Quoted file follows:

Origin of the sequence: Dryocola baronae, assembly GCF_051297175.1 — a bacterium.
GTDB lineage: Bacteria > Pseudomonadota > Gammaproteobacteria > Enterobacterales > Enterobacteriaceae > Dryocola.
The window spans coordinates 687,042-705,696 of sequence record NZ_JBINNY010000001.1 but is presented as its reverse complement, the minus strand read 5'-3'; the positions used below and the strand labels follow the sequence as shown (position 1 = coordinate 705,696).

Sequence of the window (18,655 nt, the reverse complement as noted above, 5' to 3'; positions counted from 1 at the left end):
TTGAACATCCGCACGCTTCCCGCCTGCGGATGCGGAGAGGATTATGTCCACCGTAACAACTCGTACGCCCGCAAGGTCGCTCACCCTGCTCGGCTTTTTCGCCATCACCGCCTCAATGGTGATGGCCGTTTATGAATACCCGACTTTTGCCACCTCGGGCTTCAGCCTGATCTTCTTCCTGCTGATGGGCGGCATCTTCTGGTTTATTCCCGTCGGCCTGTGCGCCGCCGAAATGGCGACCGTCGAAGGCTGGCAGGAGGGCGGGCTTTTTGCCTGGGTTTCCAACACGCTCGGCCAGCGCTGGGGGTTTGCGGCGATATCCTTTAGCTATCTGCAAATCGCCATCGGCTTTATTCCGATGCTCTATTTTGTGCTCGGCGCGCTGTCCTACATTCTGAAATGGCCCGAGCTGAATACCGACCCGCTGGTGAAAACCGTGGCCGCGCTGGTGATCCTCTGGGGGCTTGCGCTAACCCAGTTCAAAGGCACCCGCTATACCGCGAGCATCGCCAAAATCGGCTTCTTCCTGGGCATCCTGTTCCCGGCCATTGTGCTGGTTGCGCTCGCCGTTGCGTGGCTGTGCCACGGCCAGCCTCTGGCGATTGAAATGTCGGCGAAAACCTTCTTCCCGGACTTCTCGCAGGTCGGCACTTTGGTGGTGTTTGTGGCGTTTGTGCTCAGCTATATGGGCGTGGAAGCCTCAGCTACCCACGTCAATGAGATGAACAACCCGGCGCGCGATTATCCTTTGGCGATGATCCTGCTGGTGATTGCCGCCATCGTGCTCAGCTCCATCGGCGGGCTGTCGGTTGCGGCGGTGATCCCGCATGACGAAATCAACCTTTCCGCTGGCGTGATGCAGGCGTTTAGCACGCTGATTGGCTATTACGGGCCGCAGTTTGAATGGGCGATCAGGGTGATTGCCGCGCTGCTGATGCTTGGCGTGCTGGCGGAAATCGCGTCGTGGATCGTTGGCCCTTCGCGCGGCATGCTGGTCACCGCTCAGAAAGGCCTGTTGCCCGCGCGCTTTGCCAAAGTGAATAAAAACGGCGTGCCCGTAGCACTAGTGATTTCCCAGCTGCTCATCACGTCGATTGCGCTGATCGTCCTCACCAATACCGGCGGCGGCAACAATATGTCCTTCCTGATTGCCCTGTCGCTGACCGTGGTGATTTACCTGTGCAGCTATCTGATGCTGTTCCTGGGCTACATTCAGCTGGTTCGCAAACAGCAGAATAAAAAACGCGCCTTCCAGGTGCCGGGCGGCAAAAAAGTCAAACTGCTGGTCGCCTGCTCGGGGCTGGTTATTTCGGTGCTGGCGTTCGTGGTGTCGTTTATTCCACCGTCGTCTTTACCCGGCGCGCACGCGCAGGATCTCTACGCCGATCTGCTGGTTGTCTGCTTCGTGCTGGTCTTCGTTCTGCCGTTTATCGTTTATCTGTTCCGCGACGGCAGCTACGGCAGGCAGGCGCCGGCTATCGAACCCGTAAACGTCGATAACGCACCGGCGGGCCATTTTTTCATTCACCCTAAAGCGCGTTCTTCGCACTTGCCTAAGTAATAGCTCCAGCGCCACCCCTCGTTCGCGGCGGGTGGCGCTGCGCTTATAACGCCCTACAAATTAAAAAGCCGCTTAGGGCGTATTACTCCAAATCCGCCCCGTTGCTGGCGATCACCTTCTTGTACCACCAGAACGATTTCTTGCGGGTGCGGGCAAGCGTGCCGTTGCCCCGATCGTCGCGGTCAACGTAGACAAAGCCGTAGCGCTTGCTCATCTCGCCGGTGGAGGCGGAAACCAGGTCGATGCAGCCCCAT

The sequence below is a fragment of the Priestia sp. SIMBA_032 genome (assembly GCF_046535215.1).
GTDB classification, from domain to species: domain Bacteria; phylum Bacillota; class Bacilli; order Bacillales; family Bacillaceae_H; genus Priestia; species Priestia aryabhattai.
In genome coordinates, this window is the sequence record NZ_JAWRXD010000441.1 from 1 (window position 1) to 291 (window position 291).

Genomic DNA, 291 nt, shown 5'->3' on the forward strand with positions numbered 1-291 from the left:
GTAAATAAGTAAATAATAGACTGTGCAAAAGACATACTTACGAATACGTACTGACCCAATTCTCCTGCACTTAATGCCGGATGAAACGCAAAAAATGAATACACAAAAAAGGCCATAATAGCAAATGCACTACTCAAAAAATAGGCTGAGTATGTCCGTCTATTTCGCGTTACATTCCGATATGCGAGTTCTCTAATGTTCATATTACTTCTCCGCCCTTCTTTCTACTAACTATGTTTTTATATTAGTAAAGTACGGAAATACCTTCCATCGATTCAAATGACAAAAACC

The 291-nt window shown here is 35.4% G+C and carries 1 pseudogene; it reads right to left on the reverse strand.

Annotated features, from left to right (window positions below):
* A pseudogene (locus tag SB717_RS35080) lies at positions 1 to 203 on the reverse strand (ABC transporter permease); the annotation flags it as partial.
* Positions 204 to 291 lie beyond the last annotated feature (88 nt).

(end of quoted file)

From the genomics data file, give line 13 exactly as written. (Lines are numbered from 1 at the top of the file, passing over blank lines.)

* A pseudogene (locus tag SB717_RS35080) lies at positions 1 to 203 on the reverse strand (ABC transporter permease); the annotation flags it as partial.